31 So the church throughout all Judea and Galilee and Samaria had peace and was being built up. And walking in the fear of the Lord and in the comfort of the Holy Spirit, it multiplied. (Acts 9:31 (ESV)
Ah, peace. It is a pleasant thing when a church is granted a period of peace. Here it is the church as far as it reaches at this time, throughout Judea and Galilee and Samaria. The Holy Spirit gives it paraklesis, comfort. Jesus had once called the Holy Spirit the paraklete, the comforter. Luther describes this comfort as that which a lawyer gives his client in times of deep distress. We have an advocate with the Father, Jesus Christ the Righteous one. The Holy Spirit is his spokesman. It’s an analogy that a person gets quickly if he has ever been in need of legal counsel. It goes hand in hand with fear of the Lord.
I mean it is quite easy to read law and gospel into this little section of scripture. The law does its job when it creates a fear of the Lord. We are sinners and we ought to tremble a bit before the Lord. We do not stand righteous before him. We are all guilty before him. At least we are if left to our own devices, to stand on our own feet. All we have earned before God is guilt. No, that is it. No, I don’t care to hear of all the good things you have done, you are an unworthy servant who has not managed to do a tenth of what is demanded of you in God’s law, but you expect to be rewarded for doing something you weren’t asked to do. That is the reality of our position before God. We have neither loved him with our whole heart or our neighbor. The best of our moments are nothing to brag about, but we do anyway. Before God we need an advocate. We have it in Jesus, he is our righteousness, our glorious dress. And it is with this gospel that the Holy Spirit comforts us, pointing us to Christ, pointing us to the cross and the resurrection, training our minds on things above where Christ is, our advocate, sitting at the right hand of God the Father. This comfort is a peace that surpasses understanding.
It is through this comfort and peace that the church is edified, built up. It is through this work that the church multiplies.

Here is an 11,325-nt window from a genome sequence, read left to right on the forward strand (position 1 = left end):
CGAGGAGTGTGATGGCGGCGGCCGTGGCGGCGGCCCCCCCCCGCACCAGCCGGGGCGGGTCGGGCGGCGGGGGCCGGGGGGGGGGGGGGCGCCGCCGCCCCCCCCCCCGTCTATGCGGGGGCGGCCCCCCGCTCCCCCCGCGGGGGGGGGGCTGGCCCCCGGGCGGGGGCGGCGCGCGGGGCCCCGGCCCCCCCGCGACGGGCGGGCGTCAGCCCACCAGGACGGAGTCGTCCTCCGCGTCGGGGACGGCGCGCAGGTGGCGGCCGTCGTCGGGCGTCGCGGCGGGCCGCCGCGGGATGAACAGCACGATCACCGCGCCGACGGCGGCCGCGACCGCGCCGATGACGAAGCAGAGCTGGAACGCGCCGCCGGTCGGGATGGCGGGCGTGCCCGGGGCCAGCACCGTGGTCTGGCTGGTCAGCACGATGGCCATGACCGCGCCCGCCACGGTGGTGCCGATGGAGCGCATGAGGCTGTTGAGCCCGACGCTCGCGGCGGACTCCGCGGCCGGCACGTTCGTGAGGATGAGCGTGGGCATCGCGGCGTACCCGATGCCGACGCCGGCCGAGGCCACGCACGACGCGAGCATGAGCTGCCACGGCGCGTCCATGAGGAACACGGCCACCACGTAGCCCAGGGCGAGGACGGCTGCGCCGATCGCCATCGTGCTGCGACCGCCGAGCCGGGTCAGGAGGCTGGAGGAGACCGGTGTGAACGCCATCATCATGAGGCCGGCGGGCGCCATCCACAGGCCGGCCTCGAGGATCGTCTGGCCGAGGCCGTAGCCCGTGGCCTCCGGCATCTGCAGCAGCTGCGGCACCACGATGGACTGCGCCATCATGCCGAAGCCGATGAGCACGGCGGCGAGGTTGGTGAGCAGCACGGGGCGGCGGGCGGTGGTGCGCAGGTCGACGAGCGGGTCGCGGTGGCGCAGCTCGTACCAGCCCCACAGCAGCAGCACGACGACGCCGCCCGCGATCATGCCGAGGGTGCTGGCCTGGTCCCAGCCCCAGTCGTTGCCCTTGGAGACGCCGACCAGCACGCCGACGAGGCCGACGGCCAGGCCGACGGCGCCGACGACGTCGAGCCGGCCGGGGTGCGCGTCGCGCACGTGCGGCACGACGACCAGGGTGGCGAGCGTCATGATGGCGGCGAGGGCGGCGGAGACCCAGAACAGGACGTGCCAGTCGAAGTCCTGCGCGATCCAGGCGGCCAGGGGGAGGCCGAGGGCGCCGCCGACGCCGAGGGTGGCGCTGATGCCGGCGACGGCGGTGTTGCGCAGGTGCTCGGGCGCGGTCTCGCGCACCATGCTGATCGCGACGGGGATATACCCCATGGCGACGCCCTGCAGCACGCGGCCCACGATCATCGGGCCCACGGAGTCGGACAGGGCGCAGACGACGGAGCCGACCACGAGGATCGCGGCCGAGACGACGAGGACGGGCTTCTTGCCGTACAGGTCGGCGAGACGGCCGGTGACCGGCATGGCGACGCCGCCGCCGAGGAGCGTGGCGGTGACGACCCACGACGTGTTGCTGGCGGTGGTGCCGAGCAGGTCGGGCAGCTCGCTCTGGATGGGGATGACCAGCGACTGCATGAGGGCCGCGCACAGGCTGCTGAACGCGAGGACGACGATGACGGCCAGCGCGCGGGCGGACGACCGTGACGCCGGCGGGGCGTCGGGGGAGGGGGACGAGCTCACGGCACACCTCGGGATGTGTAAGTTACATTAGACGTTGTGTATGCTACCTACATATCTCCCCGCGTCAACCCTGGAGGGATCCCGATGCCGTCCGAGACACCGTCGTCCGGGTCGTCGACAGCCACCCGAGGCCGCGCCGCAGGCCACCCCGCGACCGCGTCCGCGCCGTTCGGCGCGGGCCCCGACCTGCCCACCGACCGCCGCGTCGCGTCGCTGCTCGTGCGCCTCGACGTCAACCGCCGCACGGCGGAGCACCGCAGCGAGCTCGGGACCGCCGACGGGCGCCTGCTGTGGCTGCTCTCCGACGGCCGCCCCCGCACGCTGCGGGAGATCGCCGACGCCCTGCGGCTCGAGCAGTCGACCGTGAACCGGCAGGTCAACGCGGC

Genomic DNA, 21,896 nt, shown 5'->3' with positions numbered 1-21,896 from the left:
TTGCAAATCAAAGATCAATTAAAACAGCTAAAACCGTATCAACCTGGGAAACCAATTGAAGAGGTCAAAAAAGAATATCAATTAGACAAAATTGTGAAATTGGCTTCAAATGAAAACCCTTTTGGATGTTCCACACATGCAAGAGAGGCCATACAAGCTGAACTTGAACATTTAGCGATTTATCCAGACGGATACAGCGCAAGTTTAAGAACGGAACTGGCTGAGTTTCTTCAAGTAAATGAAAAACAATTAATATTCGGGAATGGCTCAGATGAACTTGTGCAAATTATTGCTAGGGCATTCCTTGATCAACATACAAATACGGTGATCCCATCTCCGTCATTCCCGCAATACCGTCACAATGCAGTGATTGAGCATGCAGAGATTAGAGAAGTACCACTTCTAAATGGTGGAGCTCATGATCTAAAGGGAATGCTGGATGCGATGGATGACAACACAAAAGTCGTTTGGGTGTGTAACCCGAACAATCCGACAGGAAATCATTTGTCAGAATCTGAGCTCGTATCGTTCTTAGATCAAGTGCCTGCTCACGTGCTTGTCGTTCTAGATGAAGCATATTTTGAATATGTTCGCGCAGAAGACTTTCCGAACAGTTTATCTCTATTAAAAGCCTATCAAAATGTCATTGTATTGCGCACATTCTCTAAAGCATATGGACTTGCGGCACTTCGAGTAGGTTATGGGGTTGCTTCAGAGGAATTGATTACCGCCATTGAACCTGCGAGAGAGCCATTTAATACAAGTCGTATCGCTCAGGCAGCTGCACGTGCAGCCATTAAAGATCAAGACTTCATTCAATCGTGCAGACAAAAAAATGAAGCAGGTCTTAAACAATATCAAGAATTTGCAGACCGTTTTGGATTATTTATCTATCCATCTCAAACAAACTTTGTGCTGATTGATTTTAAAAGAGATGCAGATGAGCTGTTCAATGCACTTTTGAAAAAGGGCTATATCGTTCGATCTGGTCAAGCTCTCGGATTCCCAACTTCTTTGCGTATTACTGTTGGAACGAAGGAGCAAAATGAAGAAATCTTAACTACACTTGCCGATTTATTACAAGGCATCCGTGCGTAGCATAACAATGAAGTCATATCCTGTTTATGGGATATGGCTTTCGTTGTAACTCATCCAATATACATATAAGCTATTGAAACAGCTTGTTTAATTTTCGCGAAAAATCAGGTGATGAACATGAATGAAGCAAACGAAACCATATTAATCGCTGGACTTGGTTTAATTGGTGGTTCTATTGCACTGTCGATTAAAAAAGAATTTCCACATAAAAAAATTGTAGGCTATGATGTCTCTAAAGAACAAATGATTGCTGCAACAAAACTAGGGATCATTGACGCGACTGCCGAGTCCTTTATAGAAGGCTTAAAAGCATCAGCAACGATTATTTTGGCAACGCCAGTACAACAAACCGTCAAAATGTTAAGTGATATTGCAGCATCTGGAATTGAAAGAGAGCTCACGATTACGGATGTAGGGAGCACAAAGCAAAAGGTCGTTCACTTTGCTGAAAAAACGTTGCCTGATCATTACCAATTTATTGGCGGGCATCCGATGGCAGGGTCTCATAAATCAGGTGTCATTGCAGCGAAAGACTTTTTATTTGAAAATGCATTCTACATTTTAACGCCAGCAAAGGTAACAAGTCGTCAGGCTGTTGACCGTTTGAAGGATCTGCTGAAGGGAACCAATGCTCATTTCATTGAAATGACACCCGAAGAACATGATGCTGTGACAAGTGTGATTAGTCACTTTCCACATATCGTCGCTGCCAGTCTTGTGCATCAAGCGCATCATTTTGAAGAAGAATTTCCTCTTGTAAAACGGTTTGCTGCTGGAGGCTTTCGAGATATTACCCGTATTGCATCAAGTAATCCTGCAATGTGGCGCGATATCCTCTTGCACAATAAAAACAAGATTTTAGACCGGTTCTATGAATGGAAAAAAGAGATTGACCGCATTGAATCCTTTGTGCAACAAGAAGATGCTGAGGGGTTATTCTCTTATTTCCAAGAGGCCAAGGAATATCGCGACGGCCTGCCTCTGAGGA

I am not sure what is to be said that this period of peace and edification is something that the church experiences in the wake of sending Paul off to Tarsus. There always seems to be a calm before the storm and a calm after the storm. Neither should the storm be feared. They can be trying times in the church. Congregations are full of sinners. Sometimes it takes a storm to shake things up and get people to see themselves in that light. To finally restore a fear of the Lord in their own lives, a fear that is necessary if they are ever going to be comforted by the Holy Spirit, and truly understand their need for an advocate in the Son, Jesus Christ, the righteous one. Far too often, it is easy to mistake peace with complacency. And this complacency is never the result of God’s word. It does not edify. That is it does not build up in Christ. Complacency builds up one’s own ego. Complacency says, I’m not that bad all in all. In any case I’m not so much a sinner that I have anything to fear from God. This is the sort of lukewarm idiocy that Jesus can do nothing with but spit out. But when the storm comes, then the gospel comes. It is when we are shaken to the core, then the Spirit comes to edify and to comfort, and that sort of comfort allows the church to grow, yes numerically to multiply, but more important than that the growth that is needed before it is possible for the church to multiply, spiritual growth in the congregation that causes it to appreciate what it has as a church, and what it is as a church the body of Christ, forgiven sinners who have an advocate with the Father.